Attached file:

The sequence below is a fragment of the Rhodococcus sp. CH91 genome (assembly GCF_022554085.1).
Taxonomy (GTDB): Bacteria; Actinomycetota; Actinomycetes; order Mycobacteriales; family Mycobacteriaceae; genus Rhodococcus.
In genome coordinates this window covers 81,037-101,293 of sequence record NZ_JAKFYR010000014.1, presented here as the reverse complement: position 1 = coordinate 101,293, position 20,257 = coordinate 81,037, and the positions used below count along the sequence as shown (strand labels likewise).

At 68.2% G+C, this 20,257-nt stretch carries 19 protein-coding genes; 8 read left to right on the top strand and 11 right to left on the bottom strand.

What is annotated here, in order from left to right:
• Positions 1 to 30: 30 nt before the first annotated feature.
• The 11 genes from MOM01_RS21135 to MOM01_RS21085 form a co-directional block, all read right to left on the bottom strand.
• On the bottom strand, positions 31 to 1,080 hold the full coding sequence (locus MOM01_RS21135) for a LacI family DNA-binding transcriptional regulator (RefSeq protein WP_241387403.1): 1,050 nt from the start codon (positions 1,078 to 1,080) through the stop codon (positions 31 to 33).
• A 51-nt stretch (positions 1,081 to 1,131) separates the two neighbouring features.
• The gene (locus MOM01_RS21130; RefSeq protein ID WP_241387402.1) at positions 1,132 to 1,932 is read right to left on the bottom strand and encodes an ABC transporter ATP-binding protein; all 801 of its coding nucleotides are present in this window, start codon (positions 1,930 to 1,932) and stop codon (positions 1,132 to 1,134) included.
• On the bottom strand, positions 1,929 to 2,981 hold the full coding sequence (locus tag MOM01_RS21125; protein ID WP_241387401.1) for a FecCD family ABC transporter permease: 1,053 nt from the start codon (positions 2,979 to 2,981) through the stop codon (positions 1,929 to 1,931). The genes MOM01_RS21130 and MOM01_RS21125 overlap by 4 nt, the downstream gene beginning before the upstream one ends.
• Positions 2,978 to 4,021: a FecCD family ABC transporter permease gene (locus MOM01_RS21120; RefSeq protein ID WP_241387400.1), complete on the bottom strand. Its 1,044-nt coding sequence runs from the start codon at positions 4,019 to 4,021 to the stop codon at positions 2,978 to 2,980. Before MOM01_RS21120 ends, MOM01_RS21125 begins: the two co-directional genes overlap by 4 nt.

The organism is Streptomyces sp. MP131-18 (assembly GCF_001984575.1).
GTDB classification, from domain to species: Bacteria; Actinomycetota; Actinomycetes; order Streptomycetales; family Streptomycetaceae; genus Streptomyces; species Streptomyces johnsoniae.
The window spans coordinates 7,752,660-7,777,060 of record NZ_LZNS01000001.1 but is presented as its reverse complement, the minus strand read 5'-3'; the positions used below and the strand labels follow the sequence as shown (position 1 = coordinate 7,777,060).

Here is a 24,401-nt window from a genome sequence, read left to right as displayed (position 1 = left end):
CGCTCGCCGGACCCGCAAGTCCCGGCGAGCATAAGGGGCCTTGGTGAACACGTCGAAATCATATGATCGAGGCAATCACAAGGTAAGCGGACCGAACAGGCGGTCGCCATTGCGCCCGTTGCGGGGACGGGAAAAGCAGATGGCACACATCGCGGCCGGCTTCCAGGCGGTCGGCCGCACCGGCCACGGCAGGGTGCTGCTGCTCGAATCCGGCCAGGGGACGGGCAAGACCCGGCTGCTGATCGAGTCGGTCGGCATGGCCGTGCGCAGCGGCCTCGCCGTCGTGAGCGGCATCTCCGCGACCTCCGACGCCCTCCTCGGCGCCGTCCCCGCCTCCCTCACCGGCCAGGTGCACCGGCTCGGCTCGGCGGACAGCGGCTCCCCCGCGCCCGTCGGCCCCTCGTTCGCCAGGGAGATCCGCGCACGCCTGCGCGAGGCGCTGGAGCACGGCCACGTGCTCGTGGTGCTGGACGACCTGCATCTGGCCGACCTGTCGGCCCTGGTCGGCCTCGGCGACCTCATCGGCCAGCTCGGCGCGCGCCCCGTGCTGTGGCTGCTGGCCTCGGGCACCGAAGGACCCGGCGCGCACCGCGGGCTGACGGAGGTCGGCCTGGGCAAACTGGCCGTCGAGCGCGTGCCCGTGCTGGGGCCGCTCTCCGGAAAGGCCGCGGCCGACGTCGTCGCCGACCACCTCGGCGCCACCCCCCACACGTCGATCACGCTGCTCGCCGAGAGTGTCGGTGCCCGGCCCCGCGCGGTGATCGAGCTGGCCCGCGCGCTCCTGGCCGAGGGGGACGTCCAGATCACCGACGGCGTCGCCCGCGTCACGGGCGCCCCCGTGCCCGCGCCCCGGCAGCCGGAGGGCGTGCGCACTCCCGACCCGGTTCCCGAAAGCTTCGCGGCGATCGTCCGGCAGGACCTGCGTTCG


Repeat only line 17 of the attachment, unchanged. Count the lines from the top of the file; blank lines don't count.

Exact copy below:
CGCTCGCCGGACCCGCAAGTCCCGGCGAGCATAAGGGGCCTTGGTGAACACGTCGAAATCATATGATCGAGGCAATCACAAGGTAAGCGGACCGAACAGGCGGTCGCCATTGCGCCCGTTGCGGGGACGGGAAAAGCAGATGGCACACATCGCGGCCGGCTTCCAGGCGGTCGGCCGCACCGGCCACGGCAGGGTGCTGCTGCTCGAATCCGGCCAGGGGACGGGCAAGACCCGGCTGCTGATCGAGTCGGTCGGCATGGCCGTGCGCAGCGGCCTCGCCGTCGTGAGCGGCATCTCCGCGACCTCCGACGCCCTCCTCGGCGCCGTCCCCGCCTCCCTCACCGGCCAGGTGCACCGGCTCGGCTCGGCGGACAGCGGCTCCCCCGCGCCCGTCGGCCCCTCGTTCGCCAGGGAGATCCGCGCACGCCTGCGCGAGGCGCTGGAGCACGGCCACGTGCTCGTGGTGCTGGACGACCTGCATCTGGCCGACCTGTCGGCCCTGGTCGGCCTCGGCGACCTCATCGGCCAGCTCGGCGCGCGCCCCGTGCTGTGGCTGCTGGCCTCGGGCACCGAAGGACCCGGCGCGCACCGCGGGCTGACGGAGGTCGGCCTGGGCAAACTGGCCGTCGAGCGCGTGCCCGTGCTGGGGCCGCTCTCCGGAAAGGCCGCGGCCGACGTCGTCGCCGACCACCTCGGCGCCACCCCCCACACGTCGATCACGCTGCTCGCCGAGAGTGTCGGTGCCCGGCCCCGCGCGGTGATCGAGCTGGCCCGCGCGCTCCTGGCCGAGGGGGACGTCCAGATCACCGACGGCGTCGCCCGCGTCACGGGCGCCCCCGTGCCCGCGCCCCGGCAGCCGGAGGGCGTGCGCACTCCCGACCCGGTTCCCGAAAGCTTCGCGGCGATCGTCCGGCAGGACCTGCGTTCG